Decapitated infant has head reattached in miracle surgery

Anything involving the word “decapitation” is unlikely to end well. Throw in the word “toddler” and things get even more dispiriting. Yet, astonishingly, this is something of a feel-good story.

Decapitated infant has head reattached in miracle surgery

16-month-old Jaxon Taylor was involved in a car crash with his mother and sister when their car collided head-on with another vehicle at 70mph. While an airbag saved the mother, and the sister – aged nine – suffered abdominal injuries, Jaxon came out with an internal decapitation: his head and neck were pulled apart from the spinal column.

After being airlifted to Brisbane and put under the care of spinal surgeon Dr Geoff Askin, doctors painstakingly reattached the vertebrae using a tiny piece of wire, and some of Jaxon’s rib to graft it back together. The operation took six hours and, two weeks later, Jaxon is walking and laughing again.jaxon_taylor

“A lot of children wouldn’t survive that injury in the first place, and if they did and were resuscitated, then they may never move or breath again,” Dr Askin told 7 News. Needless to say, Jaxon is extremely lucky – it’s pretty unusual to make a full recovery, which he is set to do in eight weeks after the “Halo” brace comes off.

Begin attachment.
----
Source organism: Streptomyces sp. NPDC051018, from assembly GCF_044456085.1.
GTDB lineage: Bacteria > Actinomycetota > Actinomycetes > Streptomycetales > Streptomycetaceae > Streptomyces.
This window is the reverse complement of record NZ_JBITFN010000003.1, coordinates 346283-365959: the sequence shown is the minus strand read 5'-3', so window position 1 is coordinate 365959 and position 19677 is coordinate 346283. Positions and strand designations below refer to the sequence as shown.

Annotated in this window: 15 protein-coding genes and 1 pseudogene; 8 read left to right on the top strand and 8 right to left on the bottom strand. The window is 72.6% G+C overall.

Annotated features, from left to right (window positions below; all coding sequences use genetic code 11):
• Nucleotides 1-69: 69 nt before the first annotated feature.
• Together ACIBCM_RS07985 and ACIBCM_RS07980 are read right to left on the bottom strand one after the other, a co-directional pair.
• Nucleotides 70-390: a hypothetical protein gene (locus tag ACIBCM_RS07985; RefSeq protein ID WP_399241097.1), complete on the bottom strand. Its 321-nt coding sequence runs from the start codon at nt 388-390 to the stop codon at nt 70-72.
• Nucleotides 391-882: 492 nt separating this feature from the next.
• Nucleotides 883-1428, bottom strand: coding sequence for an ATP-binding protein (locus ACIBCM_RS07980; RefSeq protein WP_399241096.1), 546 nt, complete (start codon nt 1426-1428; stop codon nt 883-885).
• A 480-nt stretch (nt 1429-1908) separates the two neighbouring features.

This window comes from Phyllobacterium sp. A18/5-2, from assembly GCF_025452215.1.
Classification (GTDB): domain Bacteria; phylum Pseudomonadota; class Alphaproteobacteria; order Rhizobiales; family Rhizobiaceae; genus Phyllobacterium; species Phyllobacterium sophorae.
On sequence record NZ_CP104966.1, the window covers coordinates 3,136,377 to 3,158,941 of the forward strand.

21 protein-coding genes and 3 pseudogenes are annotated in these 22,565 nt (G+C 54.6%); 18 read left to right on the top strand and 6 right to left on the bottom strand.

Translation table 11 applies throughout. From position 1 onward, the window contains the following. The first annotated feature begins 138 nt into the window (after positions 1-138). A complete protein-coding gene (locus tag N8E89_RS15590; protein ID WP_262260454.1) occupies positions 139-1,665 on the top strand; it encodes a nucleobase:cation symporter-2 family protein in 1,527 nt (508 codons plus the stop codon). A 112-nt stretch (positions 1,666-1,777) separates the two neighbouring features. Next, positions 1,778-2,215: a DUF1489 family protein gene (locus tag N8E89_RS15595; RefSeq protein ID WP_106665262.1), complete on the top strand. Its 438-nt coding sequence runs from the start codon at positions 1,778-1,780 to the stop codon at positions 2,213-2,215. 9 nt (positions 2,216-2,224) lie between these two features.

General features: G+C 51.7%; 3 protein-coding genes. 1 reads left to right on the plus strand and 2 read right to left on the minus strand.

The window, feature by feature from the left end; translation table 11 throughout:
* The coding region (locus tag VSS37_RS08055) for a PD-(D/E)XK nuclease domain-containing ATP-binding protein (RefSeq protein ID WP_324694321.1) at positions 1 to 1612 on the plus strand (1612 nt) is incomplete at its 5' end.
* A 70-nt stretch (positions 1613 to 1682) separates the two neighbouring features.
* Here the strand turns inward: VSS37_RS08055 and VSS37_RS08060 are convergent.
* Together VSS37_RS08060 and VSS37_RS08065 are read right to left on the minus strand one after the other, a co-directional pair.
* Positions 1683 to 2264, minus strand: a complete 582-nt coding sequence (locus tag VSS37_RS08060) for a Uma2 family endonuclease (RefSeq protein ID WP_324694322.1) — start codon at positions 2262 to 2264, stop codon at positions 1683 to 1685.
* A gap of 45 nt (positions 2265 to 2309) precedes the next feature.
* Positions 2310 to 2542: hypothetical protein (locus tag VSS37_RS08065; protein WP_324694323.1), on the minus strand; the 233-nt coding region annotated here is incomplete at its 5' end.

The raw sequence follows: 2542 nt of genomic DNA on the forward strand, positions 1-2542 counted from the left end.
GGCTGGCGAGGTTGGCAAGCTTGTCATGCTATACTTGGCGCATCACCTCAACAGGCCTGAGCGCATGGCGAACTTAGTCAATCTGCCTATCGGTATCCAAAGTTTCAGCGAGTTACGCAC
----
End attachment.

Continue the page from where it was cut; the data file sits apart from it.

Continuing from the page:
Does this mean a human head transplant is possible?

A hugely uplifting story, if you disregard the car crash that put his life in danger in the first place, but is this also good news for the upcoming human head transplant?

No, it’s completely irrelevant.

I go into a lot more detail in the link below, but, in short, the medical community is massively sceptical about the proposed methods of the first head transplant, and it’s a whole different kettle of fish. While the operation here involved grafting existing spinal tissue, a head transplant would involve connecting two unrelated spinal cords – something that hasn’t even successfully been accomplished on animals. As Dr Jerry Silver, who witnessed attempted monkey head transplants in the 1970s, said: “To sever a head and even contemplate the possibility of gluing axons back properly across the lesion to their neighbours is pure and utter fantasy in my opinion.”

Take nothing away from Dr Askin’s amazing feat of surgery, or the admirable tenacity of young Jaxon, but this certainly shouldn’t be used as extra evidence that the human head transplant will be anything other than a horrifying cautionary tale to spook younger doctors.

You can read more about the human head transplant here.

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